The incident took place at the Kentucky Expo Center, which was hosting festivities for National Gun Day on Saturday and Sunday. The vendor at the center of the issue is Walter Kanzler Guns and Militaria from Florida.
Images of the items were shared Sunday on social media by Joe Gerth, a reporter from the Courier-Journal. Gerth later brought the photos to the Kentucky State Fair Board in an effort to shed light on the matter.
In follow-up tweets, Geth indicated that the robe was being sold for $695 and that the vendor had acquired the piece from an estate sale. "The family found it stashed away in a closet and didn't want it," the reporter told netizens.
"To most correct thinking people $1 is an awfully high figure for something like this. The guy sold a lot of old military stuff including Nazi stuff. To me, things like that ought to be in museums and not homes. I felt dirty just asking him about it," Gerth added.
Kanzler, the vendor, told the Courier-Journal that the Christmas ornaments are authentic and that he was selling the decorations solely as historic items, not to promote any political views. According to the publication, the prices of the ornaments range between $50 to $750.
"I don't want to suppress history," Kanzler said. "They are original; I have no interest in political statements. I'm not into hate or anything like that. These things are part of history."
Also spotted at the vendor's booth was a white tank top with two red horizontal stripes that featured a swastika patch on the chest.
Cody Patterson, the director of communications for Kentucky Venues, told Sputnik Wednesday that members of his organization were stunned when they heard about the controversial items being sold. "We were surprised, shocked and appalled to see these materials being sold, because we've never had them for sale on our property," he said.
Patterson explained that Kentucky Venues, which oversees both the Kentucky Exposition Center and the Kentucky International Convention Center, only comprehensively screens vendors when they themselves are hosting an event. For other events for which their facilities are leased, it's up to show managers to draw up contracts with vendors.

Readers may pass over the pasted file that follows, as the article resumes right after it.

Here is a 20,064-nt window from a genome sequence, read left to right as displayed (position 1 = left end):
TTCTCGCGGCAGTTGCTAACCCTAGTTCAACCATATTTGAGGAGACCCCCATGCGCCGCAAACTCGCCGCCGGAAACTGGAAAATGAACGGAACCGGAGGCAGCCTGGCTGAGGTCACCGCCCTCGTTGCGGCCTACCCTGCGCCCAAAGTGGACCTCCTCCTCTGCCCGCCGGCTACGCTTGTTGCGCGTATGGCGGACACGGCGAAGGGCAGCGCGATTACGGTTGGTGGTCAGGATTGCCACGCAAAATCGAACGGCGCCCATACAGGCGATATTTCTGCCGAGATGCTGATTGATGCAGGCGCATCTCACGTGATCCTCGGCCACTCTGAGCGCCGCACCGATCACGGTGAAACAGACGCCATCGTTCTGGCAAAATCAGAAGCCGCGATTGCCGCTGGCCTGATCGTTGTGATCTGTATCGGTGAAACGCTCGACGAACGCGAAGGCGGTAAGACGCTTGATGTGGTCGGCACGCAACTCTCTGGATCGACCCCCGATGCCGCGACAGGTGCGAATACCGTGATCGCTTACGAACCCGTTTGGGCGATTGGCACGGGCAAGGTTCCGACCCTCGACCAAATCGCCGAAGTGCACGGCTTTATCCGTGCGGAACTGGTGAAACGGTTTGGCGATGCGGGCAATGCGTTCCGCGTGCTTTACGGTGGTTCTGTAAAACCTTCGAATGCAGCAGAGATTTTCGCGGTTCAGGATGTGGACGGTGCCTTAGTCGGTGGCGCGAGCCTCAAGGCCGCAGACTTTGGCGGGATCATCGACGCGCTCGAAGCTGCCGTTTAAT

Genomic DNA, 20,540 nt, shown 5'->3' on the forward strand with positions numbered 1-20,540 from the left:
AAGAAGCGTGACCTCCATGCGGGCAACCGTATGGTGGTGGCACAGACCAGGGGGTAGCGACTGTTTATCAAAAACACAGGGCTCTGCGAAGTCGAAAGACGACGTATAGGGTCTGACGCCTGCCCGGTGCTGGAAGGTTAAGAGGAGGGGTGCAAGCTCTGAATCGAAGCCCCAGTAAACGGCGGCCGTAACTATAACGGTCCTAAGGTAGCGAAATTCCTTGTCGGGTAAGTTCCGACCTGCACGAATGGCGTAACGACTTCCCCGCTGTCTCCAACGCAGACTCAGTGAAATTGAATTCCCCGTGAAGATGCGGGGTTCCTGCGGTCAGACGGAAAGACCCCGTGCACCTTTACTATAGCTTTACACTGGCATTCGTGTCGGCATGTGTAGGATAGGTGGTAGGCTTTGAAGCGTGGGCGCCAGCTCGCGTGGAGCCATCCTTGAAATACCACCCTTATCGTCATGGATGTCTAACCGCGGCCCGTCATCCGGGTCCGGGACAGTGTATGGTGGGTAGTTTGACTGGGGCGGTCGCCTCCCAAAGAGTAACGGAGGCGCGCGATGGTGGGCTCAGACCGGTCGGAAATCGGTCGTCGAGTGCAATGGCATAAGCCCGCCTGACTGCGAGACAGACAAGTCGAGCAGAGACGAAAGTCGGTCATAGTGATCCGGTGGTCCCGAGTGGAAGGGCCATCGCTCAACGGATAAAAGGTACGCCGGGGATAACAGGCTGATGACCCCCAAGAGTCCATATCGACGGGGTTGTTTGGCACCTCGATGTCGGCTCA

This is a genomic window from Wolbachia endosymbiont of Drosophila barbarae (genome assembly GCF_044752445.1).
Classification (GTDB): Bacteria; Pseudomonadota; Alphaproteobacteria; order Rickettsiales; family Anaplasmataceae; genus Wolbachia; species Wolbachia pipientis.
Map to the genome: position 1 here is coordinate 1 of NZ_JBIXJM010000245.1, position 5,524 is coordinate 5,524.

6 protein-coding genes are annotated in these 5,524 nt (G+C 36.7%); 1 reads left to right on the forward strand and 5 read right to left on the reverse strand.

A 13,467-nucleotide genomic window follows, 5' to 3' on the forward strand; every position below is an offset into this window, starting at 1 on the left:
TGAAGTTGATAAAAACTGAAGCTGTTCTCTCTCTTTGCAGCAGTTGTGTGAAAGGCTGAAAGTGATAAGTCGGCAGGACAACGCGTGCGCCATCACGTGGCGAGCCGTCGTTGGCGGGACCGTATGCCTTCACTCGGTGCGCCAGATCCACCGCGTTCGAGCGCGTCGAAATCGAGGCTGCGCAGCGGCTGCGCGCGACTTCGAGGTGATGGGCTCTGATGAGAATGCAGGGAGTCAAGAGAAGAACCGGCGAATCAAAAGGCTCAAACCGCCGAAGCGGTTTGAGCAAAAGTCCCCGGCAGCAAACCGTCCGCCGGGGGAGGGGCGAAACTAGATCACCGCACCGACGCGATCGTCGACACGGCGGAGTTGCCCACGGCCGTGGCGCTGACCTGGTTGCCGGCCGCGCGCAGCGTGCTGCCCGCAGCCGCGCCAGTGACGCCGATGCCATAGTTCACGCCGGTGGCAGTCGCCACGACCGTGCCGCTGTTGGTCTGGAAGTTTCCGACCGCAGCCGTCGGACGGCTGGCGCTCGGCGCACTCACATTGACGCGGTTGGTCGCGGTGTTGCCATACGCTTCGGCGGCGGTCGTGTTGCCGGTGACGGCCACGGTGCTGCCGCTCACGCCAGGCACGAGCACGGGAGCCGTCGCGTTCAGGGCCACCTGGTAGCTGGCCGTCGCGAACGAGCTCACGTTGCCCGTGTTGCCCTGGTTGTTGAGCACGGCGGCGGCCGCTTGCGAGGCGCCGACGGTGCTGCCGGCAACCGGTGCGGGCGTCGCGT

Kentucky Venues is governed by the Kentucky State Fair Board, and in 2015 board members passed a resolution that banned the "sale or giveaway" of any merchandise that bears the image of the Confederate flag.
"That's our precedent — that's the only specific ban that we have," Patterson said, adding that he's been asked since the weekend's show why there isn't a ban on Nazi or KKK products. "And I just told them, ‘We've never seen them here.' It's kind of one of those things… you could kind of think it's common sense, but…"
An emergency meeting will be held on November 15 to address the issue at hand. State Fair Board Chairman Mark Lynn told Louisville news station WAVE 3 on Tuesday that he wants to ban Nazi and white supremacist items from being sold at Kentucky Venues' facilities.
"The most upsetting part is what the meaning of these symbols have and to allow those to be sold on Kentucky Venues property when I'm chairman of the board. I really find that offensive to myself as well; it's just not right," the chairman said.
"We've got to get beyond racism, we've got to get beyond hatred, and you hope that as a people, as a city, a town, a nation, we can do that. And by allowing items to be sold that specifically represent those type of things, in my opinion, that's not a type of way that you can do that moving forward."
The items went up for sale on the same day that 11 congregants were killed by a gunman at the Tree of Life synagogue in Pittsburgh, Pennsylvania. The sale also followed by just days an attack in which two black shoppers were gunned down outside of a Kroger grocery store in the Bluegrass State. Both incidents are being investigated as hate crimes.